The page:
Question without notice: What size process did the first Qualcomm Snapdragon, the S1 chip, use? Back in 2007?
Next question: In 2021, 14 years later, how good will the Qualcomm Snapdragon 875 be, if it’s a 5nm process?
Firing up the Snapdragon: The Snapdragon 875, according to reports now made on a 5nm process, should be powering flagship smartphones from January. The 875 will see the first process shrink after two generations (Snapdragon 855 and 865) on TSMC’s 7nm node, and the shift to 5nm is not a small shift. It may be one of the better jumps in power and efficiency in years.
Add to the significance is the reported shift from arguably the world’s best fab at TSMC. Instead, multiple reports indicate the next Snapdragon will be manufactured by Samsung Electronics, at a 5nm process.
Key point: Samsung will also be making its own 5nm Exynos chipsets, under a radical new approach. After disappointing performances from uncompetitive Exynos chipsets, Samsung cut its losses, dropping out custom designs in favor of Arm’s off-the-shelf Cortex IP. And, Samsung is partnering with AMD for Exynos graphics, too, licensing the RDNA graphics microarchitecture. We may see the first fruits from these new partnerships in 2021.
So while consolidation is bad for wider industry competition, flagships in 2021 using the latest Snapdragon and Exynos silicon are exciting, because the 5nm process looks to deliver both a boost to energy efficiency, and silicon area density. More density means more transistors and space to add more useful elements.
We’re getting a sneak peek at what might be courtesy of two chips already on the 5nm process: the Apple A14 Bionic (made by TMSC), in the iPhone 12 series and the iPad Air 2020, and Huawei’s Kirin 9000 chipset (also by TSMC), released in the Huawei Mate 40 series.
My colleague Rob Triggs broke down what we know about the Apple 14 Bionic, including benchmarks. Apple used the increase in silicon density to boost CPU and memory capabilities but left the GPU performance roughly the same. Still, it’s the fastest chip on the block right now. But the Snapdragon line hasn’t reach 5nm.
Over on Huawei’s Kirin 9000, my colleagues haven’t completed all benchmarks of this chip to fully reveal all that we’re seeing. However, the Mate 40 Pro did outperform the Snapdragon 865 in all CPU benchmarks, even if the GPU fell short; a Huawei/Kirin issue for some years.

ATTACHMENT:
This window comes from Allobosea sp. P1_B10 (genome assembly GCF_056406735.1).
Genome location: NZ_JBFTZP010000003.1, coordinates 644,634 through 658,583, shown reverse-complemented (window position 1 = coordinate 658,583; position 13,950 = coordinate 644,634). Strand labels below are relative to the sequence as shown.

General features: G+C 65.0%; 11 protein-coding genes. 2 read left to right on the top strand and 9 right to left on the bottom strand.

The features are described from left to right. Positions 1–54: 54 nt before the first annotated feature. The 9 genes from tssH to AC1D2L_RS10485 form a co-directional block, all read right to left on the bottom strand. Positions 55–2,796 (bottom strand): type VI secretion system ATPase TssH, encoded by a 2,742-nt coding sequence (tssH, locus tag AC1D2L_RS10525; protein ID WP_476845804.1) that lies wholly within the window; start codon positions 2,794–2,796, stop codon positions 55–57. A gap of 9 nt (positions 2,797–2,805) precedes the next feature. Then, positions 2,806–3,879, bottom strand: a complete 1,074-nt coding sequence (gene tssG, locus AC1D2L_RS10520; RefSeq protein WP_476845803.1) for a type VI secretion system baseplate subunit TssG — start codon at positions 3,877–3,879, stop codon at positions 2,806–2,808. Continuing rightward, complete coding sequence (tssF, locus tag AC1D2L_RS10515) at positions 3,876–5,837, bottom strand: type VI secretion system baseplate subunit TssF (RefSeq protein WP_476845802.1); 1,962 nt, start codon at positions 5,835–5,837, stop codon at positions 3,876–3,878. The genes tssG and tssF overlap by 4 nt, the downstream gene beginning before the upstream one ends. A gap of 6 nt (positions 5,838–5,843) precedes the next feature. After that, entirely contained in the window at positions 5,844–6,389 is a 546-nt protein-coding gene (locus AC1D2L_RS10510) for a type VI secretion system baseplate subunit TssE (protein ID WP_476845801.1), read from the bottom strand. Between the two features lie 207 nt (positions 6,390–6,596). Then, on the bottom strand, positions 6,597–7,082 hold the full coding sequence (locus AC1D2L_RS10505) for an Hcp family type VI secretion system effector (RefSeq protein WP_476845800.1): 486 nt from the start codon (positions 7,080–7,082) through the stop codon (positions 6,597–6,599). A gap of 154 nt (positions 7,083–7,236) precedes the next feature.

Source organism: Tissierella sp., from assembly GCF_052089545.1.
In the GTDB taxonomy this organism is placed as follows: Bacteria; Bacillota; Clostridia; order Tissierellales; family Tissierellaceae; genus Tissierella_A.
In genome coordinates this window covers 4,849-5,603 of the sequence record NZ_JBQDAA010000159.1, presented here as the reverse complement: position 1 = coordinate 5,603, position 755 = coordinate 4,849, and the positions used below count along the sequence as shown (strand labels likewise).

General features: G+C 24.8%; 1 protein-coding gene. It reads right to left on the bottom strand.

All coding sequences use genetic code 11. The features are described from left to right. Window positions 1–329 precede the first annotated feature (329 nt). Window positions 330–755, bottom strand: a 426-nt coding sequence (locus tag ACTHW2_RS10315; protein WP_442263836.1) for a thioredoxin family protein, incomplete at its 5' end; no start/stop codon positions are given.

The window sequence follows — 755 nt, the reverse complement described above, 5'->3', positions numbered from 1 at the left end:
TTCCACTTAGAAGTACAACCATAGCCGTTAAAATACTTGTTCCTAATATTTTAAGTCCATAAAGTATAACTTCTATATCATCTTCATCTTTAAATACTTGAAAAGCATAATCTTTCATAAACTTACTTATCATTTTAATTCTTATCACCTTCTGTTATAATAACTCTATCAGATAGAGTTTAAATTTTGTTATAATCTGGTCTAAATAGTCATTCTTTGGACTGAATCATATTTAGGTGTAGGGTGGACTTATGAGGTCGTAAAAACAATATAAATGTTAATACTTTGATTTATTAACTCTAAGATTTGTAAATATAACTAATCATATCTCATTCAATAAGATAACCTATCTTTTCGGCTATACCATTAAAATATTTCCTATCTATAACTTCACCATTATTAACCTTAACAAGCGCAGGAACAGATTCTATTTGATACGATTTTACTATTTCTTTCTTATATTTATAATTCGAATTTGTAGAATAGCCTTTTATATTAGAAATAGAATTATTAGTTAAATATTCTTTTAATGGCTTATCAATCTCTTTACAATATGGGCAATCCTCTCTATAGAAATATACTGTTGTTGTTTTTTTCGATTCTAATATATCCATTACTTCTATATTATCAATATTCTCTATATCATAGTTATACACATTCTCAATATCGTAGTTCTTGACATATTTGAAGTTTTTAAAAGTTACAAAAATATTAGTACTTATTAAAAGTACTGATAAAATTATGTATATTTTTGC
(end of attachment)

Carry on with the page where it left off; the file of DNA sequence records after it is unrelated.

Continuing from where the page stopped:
Perhaps more important is efficiency. Some super early data that isn’t yet fact-checked suggests at least double-digit gains in power efficiency for the Kirin 9000, thanks to the 5nm process.
Nokia TVs? This caught the eye of many, but sorry to say I have some bad news. Read on!
Plus, new drones, Google’s Pixel quality control questioned again, and Apple’s event announcement. It’s been a long week, but we’ve been keeping track.
The busy season continues and the first major reviews you won’t want to miss are the Xbox Series X|S reviews that came out, followed on the next day by Sony PlayStation 5 reviews.
C. Scott Brown hits it with the best opinion read of the week — as a long-time OnePlus fan, what does he personally think of the OnePlus 8T?
This is a great quote: “Ultimately, the OnePlus 8T felt like a lateral move as far as specs and a downgrade as far as design. When I think about the fact that I paid $749 for the top-of-the-line 7 Pro in May 2019, and the OnePlus 8T costs the same in October 2020, it makes my head spin.”
Check it out, it’s a nice insight into the problems facing OnePlus in its current lineup.
If you’re shopping for tech right now, check out these popular deals — and keep out an eye out each day, we saw some great one-day-only deals this week:
This month, we’re giving away three prize packs! Enter the November giveaway for your chance to win.
That’s it, folks! We’ll have more top stories for you next week. To stay up to date on all things Android Authority in the meantime, be sure to subscribe to our newsletters at the link below.
HiSilicon, Qualcomm Snapdragon, Exynos, Huawei, 5 nm process
World news – THAT – The Weekly Authority: The 5nm chipset war of 2021 is going to be great